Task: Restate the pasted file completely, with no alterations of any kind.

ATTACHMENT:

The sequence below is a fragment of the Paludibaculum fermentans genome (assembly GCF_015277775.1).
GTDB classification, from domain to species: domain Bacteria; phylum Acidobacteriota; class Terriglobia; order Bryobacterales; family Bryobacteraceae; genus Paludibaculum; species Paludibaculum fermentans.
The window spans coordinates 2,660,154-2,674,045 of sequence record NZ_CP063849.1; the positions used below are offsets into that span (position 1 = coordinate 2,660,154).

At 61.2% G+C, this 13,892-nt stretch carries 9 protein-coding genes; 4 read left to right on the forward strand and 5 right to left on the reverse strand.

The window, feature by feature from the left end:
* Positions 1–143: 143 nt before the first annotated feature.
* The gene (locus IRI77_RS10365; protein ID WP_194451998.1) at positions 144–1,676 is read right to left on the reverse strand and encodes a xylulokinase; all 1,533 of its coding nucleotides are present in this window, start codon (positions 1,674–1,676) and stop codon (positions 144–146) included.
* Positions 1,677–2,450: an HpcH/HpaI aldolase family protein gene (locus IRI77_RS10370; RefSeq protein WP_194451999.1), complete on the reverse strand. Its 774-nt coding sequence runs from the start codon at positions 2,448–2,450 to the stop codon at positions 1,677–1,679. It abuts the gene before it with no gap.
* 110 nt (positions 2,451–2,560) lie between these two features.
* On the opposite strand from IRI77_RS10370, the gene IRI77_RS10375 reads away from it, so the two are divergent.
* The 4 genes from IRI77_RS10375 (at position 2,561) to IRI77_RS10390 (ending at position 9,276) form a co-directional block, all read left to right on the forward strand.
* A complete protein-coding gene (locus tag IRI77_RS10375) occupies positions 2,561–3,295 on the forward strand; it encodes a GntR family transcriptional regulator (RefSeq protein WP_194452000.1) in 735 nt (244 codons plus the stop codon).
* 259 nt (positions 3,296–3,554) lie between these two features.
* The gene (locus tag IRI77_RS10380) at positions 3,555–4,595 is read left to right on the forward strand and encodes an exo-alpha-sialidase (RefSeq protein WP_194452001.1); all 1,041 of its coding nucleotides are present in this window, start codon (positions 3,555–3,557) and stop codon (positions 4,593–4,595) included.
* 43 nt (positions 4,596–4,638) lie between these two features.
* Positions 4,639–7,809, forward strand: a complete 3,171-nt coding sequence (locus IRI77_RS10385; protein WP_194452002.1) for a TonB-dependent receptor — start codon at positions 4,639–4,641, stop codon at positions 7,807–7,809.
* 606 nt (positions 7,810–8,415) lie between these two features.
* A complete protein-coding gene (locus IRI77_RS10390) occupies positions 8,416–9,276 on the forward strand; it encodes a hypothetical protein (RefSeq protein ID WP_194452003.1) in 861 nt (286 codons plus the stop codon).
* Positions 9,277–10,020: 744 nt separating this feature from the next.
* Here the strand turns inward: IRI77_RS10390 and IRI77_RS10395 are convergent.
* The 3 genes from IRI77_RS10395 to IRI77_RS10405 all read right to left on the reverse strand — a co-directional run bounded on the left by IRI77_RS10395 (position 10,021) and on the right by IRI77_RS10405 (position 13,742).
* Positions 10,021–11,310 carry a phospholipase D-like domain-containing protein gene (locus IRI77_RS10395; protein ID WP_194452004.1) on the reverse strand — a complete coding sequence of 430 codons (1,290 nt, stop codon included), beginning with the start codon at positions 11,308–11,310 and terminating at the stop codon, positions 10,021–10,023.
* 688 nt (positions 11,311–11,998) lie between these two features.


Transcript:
The sequence below is a fragment of the Paludibaculum fermentans genome (assembly GCF_015277775.1).
GTDB classification, from domain to species: domain Bacteria; phylum Acidobacteriota; class Terriglobia; order Bryobacterales; family Bryobacteraceae; genus Paludibaculum; species Paludibaculum fermentans.
The window spans coordinates 2,660,154-2,674,045 of sequence record NZ_CP063849.1; the positions used below are offsets into that span (position 1 = coordinate 2,660,154).

At 61.2% G+C, this 13,892-nt stretch carries 9 protein-coding genes; 4 read left to right on the forward strand and 5 right to left on the reverse strand.

The window, feature by feature from the left end:
* Positions 1–143: 143 nt before the first annotated feature.
* The gene (locus IRI77_RS10365; protein ID WP_194451998.1) at positions 144–1,676 is read right to left on the reverse strand and encodes a xylulokinase; all 1,533 of its coding nucleotides are present in this window, start codon (positions 1,674–1,676) and stop codon (positions 144–146) included.
* Positions 1,677–2,450: an HpcH/HpaI aldolase family protein gene (locus IRI77_RS10370; RefSeq protein WP_194451999.1), complete on the reverse strand. Its 774-nt coding sequence runs from the start codon at positions 2,448–2,450 to the stop codon at positions 1,677–1,679. It abuts the gene before it with no gap.
* 110 nt (positions 2,451–2,560) lie between these two features.
* On the opposite strand from IRI77_RS10370, the gene IRI77_RS10375 reads away from it, so the two are divergent.
* The 4 genes from IRI77_RS10375 (at position 2,561) to IRI77_RS10390 (ending at position 9,276) form a co-directional block, all read left to right on the forward strand.
* A complete protein-coding gene (locus tag IRI77_RS10375) occupies positions 2,561–3,295 on the forward strand; it encodes a GntR family transcriptional regulator (RefSeq protein WP_194452000.1) in 735 nt (244 codons plus the stop codon).
* 259 nt (positions 3,296–3,554) lie between these two features.
* The gene (locus tag IRI77_RS10380) at positions 3,555–4,595 is read left to right on the forward strand and encodes an exo-alpha-sialidase (RefSeq protein WP_194452001.1); all 1,041 of its coding nucleotides are present in this window, start codon (positions 3,555–3,557) and stop codon (positions 4,593–4,595) included.
* 43 nt (positions 4,596–4,638) lie between these two features.
* Positions 4,639–7,809, forward strand: a complete 3,171-nt coding sequence (locus IRI77_RS10385; protein WP_194452002.1) for a TonB-dependent receptor — start codon at positions 4,639–4,641, stop codon at positions 7,807–7,809.
* 606 nt (positions 7,810–8,415) lie between these two features.
* A complete protein-coding gene (locus IRI77_RS10390) occupies positions 8,416–9,276 on the forward strand; it encodes a hypothetical protein (RefSeq protein ID WP_194452003.1) in 861 nt (286 codons plus the stop codon).
* Positions 9,277–10,020: 744 nt separating this feature from the next.
* Here the strand turns inward: IRI77_RS10390 and IRI77_RS10395 are convergent.
* The 3 genes from IRI77_RS10395 to IRI77_RS10405 all read right to left on the reverse strand — a co-directional run bounded on the left by IRI77_RS10395 (position 10,021) and on the right by IRI77_RS10405 (position 13,742).
* Positions 10,021–11,310 carry a phospholipase D-like domain-containing protein gene (locus IRI77_RS10395; protein ID WP_194452004.1) on the reverse strand — a complete coding sequence of 430 codons (1,290 nt, stop codon included), beginning with the start codon at positions 11,308–11,310 and terminating at the stop codon, positions 10,021–10,023.
* 688 nt (positions 11,311–11,998) lie between these two features.